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Economist

Metro systems: Going Underground

January 3, 2013

The joy of commuting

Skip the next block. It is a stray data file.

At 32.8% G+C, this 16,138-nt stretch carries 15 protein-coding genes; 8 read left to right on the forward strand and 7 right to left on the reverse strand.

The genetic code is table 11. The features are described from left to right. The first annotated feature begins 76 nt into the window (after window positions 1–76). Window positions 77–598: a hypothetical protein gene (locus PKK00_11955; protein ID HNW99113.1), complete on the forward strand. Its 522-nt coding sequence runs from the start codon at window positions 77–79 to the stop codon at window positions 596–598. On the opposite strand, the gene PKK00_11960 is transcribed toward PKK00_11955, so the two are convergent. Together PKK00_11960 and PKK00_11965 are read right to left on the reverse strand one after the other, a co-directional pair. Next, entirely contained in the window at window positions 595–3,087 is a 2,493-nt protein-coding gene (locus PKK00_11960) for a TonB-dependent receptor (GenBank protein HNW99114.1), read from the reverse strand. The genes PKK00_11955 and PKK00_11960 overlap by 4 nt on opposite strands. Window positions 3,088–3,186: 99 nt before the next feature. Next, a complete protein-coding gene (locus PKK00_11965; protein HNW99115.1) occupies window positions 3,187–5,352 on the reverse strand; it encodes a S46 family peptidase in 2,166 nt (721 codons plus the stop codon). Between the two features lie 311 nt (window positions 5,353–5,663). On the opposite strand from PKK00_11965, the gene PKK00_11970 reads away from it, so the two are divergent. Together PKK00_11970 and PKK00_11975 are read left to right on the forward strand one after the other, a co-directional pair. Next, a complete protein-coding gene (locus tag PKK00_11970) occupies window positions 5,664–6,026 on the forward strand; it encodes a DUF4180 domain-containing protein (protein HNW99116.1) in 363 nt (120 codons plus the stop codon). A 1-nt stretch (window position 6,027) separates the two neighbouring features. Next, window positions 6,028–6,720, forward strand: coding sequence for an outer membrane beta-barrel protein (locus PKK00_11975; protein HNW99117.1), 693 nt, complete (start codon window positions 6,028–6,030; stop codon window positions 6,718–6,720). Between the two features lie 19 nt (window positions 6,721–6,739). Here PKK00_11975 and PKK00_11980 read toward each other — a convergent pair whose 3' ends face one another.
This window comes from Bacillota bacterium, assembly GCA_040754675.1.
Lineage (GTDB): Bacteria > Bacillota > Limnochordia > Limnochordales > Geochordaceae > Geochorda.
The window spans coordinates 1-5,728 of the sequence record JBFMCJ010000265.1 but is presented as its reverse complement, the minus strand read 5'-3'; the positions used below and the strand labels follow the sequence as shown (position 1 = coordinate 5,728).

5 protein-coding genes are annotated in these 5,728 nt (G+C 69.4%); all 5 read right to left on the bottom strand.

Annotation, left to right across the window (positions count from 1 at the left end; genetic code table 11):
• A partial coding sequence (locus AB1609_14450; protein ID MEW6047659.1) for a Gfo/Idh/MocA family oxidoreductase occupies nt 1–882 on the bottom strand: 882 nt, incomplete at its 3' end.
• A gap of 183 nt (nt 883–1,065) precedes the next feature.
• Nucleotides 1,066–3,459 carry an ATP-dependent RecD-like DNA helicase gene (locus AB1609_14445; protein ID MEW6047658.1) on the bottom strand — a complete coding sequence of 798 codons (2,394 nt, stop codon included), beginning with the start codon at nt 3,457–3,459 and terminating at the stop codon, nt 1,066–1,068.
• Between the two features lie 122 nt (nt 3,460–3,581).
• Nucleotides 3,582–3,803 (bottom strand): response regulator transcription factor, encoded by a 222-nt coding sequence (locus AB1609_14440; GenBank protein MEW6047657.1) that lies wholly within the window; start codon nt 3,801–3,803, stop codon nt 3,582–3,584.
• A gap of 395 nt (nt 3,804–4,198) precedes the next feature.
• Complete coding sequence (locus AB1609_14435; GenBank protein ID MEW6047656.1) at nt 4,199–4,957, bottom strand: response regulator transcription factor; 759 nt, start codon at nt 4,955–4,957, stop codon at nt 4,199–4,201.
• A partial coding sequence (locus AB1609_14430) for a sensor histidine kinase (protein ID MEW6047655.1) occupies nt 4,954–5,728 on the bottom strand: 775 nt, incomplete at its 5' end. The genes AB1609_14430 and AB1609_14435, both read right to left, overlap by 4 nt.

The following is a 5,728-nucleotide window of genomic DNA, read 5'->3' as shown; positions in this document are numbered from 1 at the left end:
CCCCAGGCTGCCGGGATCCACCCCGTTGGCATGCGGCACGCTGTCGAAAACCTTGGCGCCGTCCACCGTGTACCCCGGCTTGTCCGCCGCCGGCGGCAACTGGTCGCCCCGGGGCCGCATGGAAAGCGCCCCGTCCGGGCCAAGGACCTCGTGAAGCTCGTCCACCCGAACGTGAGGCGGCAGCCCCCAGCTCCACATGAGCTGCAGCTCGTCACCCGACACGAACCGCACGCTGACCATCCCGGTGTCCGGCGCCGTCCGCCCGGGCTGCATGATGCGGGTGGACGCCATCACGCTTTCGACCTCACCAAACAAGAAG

THE world?s first underground train, on the world?s first metro system, travelled the three-and-a-half miles from Paddington to Farringdon on January 9th 1863. Then, as now, Londoners queued to get aboard the packed carriages. In October that year The Economist ran an editorial arguing that more such lines under the capital were needed to relieve its congested streets. It concluded that such a network, if well run, would surely be profitable.We were right on the first point: London would have ground to a halt long ago without its ?Tube?. But we were too optimistic on the second. Although fares on the Underground are now among the most expensive of any metro system worldwide?a one-stop ride costs up to ?4.50, or $7.34?the system is no money-spinner. Last year, the ?2 billion of fares revenue, added to the smaller amounts from selling advertising space and suchlike, only just covered running costs, at ?2.2 billion.
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